Insights: How BaaS can transform consumer financing in Saudi Arabia Insights: How BaaS can transform consumer financing in Saudi Arabia
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Insights: How BaaS can transform consumer financing in Saudi Arabia

Insights: How BaaS can transform consumer financing in Saudi Arabia

While securing a bank loan that suits individual needs can be time-consuming and often unsuccessful, banking as a service may be the solution

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Finastra's Nour Sabri on baas in Saudi Arabia

Consumer lending in Saudi Arabia has been rising for several years due to the increasing demand for high-cost consumer goods, such as cars and home renovations.

The Saudi Central Bank (SAMA) revealed that consumer loans of Saudi commercial banks rose 13 per cent to SR445.8bn during H1 2022 compared to SR394.2bn in 2021.

With the country’s rapid shift towards digital finance, SAMA is working towards enhancing the financial sector’s digital transformation, with more than 35 fintechs already operating under its ‘Regulatory Sandbox’.

According to the regulator, these companies can use open banking services to utilise their customer’s banking data, with consent, to provide innovative financial services which meet changing demands.

Of these 35 fintechs, Sulfah was recently announced as the third consumer microfinance company to be granted a license in the kingdom. The regulator clarified that it would continue to provide licenses to companies specialised in this type of activity.

SAMA also indicated that licensing consumer-targeted activities, including other forms of financing such as point of sale (PoS), is a strategic step towards promoting the kingdom’s financial stability and supporting economic growth and development, in line with Saudi Vision 2030.

There is clearly a big focus in Saudi Arabia on bringing new fintechs specialising in consumer finance to the market. But what roles are financial institutions playing in improving access to and the quality of these services?

Consumer lending made easy through banking as a service (BaaS)

Securing a bank loan that suits individual needs can be difficult, time-consuming, and often unsuccessful. However, this is becoming much easier with banking as a service (BaaS).

A good example of this is the installation of solar panels in people’s homes. Using solar energy will save consumers money in the long term; however, many cannot afford the initial upfront cost to install the panels.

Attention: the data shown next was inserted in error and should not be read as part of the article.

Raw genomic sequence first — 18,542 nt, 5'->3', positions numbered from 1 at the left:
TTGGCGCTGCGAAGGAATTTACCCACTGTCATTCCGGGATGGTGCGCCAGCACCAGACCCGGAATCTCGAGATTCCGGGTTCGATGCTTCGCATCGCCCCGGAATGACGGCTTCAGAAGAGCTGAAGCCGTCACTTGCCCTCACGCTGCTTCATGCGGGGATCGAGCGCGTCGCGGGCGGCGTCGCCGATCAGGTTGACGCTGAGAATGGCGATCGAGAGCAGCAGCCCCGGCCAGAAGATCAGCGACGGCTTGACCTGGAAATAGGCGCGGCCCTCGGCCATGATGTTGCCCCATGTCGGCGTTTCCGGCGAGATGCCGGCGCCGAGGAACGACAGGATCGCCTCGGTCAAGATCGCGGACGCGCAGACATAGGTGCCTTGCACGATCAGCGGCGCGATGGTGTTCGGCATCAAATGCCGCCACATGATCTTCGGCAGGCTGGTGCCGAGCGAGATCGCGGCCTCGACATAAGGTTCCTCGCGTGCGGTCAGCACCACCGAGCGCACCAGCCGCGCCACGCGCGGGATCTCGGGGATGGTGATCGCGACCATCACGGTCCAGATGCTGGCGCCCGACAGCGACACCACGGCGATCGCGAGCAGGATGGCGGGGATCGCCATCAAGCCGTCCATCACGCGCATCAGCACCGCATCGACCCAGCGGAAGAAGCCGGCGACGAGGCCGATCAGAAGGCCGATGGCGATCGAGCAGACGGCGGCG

With BaaS, financial institutions can utilise a combination of traditional and alternative data sources to provide a more granular breakdown of the contextual factors that might support a loan. For example, if a customer has a poor credit score, primarily due to historical factors, yet has an exemplary record of paying their energy bills on time, a bank could offer a favourable loan for solar panels within the existing user journey.

Customers with solar panels can also reduce their loans when not at home, as surplus energy can be sent back to the national grid, effectively paying customers for what they haven’t used. Immediately, a circular economy is established whereby banks become enablers of both access to finance and sustainable environmental solutions.

With the Saudi solar energy market expected to record a CAGR of more than 10 per cent during the forecast period, 2022-2027, funding the installation of a solar panel project is an excellent example of how BaaS is supporting responsible consumer lending.

Another example is funding major life events such as weddings, funerals, or even home renovations, which can all be extremely costly. Institutions providing access to an array of financing options at the PoS allow consumers to choose higher-end models and services despite the cost.

Rather than choosing items that simply offer a solution, consumers can ensure they purchase products that truly suit their individual needs, with a financing solution to match. The financial institutions in this situation are monetising BaaS by acquiring and retaining more customers.

According to a study by Research and Markets, the embedded finance industry in Saudi Arabia is expected to grow by 38.7 per cent, reaching $3.65bn in 2022. As adoption grows, Saudi Arabia is entering a new era of opportunity, which gives more consumers access to loans, helping to fulfill its goals of being a leader in financial services on the global stage.

Accessibility, awareness, and personalised services are vital for consumers to access financing in the kingdom and worldwide. For financial institutions, BaaS enables them to provide these services in context – how and where consumers need them.

Nour Sabri is the lead client partner – BaaS at Finastra.

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